Developing, implementing, or expanding a medication-assisted treatment program used or operated by a criminal justice agency, which may include training criminal justice agency personnel on medication-assisted treatment, and carrying out the activities described in part S of this title.

(6)

In the case of a State, developing, implementing, or expanding a prescription drug monitoring program to collect and analyze data related to the prescribing of schedule II, III, and IV controlled substances through a centralized database administered by an authorized State agency, which includes tracking the dispensation of such substances, and providing for data sharing with other States.

(7)

Developing, implementing, or expanding a program to prevent and address opioid abuse by juveniles.

(8)

Developing, implementing, or expanding an integrated and comprehensive opioid abuse response program.

(b)

Contracts and subawards

A State, unit of local government, or Indian tribe may, in using a grant under this subpart for purposes authorized by subsection (a), use all or a portion of that grant to contract with or make one or more subawards to one or more—

(1)

local or regional organizations that are private and nonprofit, including faith-based organizations;

(2)

units of local government; or

(3)

tribal organizations.

(c)

Program Assessment Component; Waiver

(1)

Program Assessment Component

Each program funded under this subpart shall contain a program assessment component, developed pursuant to guidelines established by the Attorney General, in coordination with the National Institute of Justice.

(2)

Waiver

The Attorney General may waive the requirement of paragraph (1) with respect to a program if, in the opinion of the Attorney General, the program is not of sufficient size to justify a full program assessment.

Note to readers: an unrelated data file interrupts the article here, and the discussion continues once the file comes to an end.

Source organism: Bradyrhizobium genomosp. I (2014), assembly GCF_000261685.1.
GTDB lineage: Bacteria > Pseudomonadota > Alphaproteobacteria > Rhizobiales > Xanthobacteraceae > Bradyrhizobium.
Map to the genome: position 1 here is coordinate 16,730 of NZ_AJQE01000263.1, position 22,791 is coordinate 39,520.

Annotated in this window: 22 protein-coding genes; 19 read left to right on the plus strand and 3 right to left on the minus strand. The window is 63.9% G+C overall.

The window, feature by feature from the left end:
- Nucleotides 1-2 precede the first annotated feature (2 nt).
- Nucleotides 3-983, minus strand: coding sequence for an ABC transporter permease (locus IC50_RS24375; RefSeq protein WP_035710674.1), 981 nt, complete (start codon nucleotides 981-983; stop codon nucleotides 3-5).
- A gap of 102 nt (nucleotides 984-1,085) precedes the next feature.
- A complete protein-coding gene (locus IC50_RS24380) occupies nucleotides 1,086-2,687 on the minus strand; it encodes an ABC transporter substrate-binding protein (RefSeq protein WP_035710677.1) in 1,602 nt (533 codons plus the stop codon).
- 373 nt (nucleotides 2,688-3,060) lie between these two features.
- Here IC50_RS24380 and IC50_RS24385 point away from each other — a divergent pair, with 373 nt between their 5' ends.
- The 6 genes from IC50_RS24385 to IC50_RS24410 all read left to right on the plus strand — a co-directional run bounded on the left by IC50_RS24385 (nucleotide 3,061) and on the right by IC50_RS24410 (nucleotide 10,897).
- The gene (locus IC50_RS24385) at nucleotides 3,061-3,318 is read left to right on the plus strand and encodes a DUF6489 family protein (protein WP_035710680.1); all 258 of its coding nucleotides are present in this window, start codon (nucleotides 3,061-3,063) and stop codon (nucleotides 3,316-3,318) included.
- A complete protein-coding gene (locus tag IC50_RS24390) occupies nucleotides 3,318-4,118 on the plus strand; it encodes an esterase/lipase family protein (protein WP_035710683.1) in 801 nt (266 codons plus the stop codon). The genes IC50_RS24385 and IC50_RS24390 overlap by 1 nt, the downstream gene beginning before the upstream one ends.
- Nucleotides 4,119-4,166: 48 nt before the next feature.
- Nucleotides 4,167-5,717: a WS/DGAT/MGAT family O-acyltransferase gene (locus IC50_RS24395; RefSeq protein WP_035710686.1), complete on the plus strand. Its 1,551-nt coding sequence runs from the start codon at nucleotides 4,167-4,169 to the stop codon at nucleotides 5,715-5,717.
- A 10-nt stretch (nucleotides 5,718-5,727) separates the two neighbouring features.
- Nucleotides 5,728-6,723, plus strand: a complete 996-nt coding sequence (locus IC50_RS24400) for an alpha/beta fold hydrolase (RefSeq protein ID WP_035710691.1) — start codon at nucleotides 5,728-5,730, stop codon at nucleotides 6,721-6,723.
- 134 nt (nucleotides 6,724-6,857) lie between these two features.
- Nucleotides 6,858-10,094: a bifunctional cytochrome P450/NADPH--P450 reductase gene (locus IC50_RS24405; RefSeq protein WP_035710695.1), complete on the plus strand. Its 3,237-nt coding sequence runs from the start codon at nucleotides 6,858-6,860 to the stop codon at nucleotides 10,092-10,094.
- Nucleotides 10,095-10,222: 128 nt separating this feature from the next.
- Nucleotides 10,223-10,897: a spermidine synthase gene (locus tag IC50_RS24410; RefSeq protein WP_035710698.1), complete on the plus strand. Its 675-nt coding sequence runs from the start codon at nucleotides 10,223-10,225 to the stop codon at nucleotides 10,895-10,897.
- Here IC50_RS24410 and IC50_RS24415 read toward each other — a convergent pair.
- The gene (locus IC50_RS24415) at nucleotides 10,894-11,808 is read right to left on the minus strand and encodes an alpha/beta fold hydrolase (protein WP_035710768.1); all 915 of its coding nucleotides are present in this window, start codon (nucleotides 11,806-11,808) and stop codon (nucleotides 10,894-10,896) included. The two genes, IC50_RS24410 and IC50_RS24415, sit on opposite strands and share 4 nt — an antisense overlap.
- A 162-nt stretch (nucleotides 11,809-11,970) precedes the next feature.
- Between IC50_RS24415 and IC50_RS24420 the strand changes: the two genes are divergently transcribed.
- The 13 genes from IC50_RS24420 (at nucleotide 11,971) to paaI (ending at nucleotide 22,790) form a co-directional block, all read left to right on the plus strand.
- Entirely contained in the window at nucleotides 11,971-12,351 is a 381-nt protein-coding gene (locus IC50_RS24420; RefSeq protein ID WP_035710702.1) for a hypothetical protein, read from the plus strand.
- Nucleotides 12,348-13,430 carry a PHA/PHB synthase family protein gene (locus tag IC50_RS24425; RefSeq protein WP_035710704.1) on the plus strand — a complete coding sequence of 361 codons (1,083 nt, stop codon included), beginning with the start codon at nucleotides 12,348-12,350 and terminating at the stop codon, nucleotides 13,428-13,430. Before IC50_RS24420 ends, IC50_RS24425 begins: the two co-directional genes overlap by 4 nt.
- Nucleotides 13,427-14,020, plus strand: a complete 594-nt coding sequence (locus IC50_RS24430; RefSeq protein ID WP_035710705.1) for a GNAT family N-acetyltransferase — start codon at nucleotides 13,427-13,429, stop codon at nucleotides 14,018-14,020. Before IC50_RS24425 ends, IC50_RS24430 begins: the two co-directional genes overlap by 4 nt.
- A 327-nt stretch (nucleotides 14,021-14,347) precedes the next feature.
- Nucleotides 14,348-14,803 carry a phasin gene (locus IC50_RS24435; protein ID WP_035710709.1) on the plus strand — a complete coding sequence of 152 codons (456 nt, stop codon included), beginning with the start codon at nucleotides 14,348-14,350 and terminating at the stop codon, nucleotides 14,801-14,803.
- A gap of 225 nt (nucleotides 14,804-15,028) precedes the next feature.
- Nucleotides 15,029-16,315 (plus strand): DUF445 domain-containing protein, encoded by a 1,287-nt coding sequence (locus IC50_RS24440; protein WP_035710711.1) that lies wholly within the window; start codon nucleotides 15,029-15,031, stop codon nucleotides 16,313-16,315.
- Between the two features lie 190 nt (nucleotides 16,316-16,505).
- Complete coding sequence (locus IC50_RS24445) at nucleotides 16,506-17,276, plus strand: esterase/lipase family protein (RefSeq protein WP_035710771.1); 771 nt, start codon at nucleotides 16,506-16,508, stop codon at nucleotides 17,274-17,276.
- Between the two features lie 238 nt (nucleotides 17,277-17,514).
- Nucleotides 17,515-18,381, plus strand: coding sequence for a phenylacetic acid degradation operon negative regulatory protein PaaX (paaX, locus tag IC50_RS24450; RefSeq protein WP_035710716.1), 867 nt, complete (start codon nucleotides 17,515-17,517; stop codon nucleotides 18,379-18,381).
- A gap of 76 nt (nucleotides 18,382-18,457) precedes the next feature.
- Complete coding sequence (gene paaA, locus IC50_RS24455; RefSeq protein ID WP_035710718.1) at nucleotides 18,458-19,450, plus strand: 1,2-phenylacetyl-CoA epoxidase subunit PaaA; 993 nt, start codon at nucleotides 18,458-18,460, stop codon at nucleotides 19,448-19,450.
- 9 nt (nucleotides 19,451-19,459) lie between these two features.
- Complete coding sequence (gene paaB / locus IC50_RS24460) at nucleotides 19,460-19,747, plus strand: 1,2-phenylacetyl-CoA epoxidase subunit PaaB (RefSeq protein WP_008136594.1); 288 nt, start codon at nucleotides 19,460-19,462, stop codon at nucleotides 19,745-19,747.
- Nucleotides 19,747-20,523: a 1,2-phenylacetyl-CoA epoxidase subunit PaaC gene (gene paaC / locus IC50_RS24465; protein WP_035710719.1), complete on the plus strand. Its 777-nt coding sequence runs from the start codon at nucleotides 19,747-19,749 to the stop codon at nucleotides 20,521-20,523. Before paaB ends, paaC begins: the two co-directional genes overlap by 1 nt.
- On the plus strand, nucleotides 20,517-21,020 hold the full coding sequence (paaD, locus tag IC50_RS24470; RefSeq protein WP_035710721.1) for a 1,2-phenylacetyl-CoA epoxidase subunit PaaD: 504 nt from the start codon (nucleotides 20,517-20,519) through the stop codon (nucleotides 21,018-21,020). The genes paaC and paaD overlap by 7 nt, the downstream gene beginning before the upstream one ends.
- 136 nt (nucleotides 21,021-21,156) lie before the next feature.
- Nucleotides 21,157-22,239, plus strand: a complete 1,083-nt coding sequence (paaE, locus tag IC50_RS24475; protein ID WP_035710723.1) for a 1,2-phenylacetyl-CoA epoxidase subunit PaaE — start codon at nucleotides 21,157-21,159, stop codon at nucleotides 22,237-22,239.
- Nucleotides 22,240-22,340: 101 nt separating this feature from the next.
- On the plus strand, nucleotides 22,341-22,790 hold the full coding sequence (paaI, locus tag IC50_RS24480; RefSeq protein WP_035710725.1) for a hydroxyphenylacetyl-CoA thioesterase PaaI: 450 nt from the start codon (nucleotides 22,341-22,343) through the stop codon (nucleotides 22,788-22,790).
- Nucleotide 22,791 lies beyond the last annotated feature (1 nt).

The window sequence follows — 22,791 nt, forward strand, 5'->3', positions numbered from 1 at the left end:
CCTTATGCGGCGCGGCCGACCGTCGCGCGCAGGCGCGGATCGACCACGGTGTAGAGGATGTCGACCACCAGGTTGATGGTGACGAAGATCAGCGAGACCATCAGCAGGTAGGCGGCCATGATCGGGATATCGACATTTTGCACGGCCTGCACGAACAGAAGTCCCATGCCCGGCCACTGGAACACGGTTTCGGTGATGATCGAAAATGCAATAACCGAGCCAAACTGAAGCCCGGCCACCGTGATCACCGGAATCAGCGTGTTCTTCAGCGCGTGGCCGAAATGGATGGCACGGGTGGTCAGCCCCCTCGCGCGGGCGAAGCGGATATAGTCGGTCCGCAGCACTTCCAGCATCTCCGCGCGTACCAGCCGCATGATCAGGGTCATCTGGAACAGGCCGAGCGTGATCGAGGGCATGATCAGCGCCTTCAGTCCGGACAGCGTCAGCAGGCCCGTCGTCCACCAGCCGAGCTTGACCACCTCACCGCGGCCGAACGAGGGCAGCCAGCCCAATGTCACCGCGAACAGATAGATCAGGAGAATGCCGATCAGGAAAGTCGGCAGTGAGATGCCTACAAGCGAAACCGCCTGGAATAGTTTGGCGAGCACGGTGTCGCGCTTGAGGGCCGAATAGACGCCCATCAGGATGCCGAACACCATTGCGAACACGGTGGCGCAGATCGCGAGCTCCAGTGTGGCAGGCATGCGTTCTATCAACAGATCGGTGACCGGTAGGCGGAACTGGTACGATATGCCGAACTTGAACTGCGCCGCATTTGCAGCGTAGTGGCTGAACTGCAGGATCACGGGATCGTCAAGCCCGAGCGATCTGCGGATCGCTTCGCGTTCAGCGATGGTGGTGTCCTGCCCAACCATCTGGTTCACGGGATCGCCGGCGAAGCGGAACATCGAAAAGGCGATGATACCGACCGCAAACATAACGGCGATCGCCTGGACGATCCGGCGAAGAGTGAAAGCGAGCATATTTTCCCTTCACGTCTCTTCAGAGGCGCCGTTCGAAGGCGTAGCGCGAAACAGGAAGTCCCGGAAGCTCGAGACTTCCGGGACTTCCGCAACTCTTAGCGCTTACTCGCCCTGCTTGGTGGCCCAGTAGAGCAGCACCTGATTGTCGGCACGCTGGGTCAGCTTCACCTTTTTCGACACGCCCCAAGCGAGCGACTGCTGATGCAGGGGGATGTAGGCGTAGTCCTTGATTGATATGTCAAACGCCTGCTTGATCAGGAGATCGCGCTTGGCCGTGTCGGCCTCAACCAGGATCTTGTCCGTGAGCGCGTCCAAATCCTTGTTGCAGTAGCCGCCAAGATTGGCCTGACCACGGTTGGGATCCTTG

(d)

Administrative costs

Not more than 10 percent of a grant made under this subpart may be used for costs incurred to administer such grant.

(e)

Period

The period of a grant made under this part may not be longer than 4 years, except that renewals and extensions beyond that period may be granted at the discretion of the Attorney General.

3022.

Applications

To request a grant under this part, the chief executive officer of a State, unit of local government, or Indian tribe shall submit an application to the Attorney General at such time and in such form as the Attorney General may require. Such application shall include the following:

(1)

A certification that Federal funds made available under this subpart will not be used to supplant State, local, or tribal funds, but will be used to increase the amounts of such funds that would, in the absence of Federal funds, be made available for the activities described in section 3021(a).

(2)

An assurance that, for each fiscal year covered by an application, the applicant shall maintain and report such data, records, and information (programmatic and financial) as the Attorney General may reasonably require.

(3)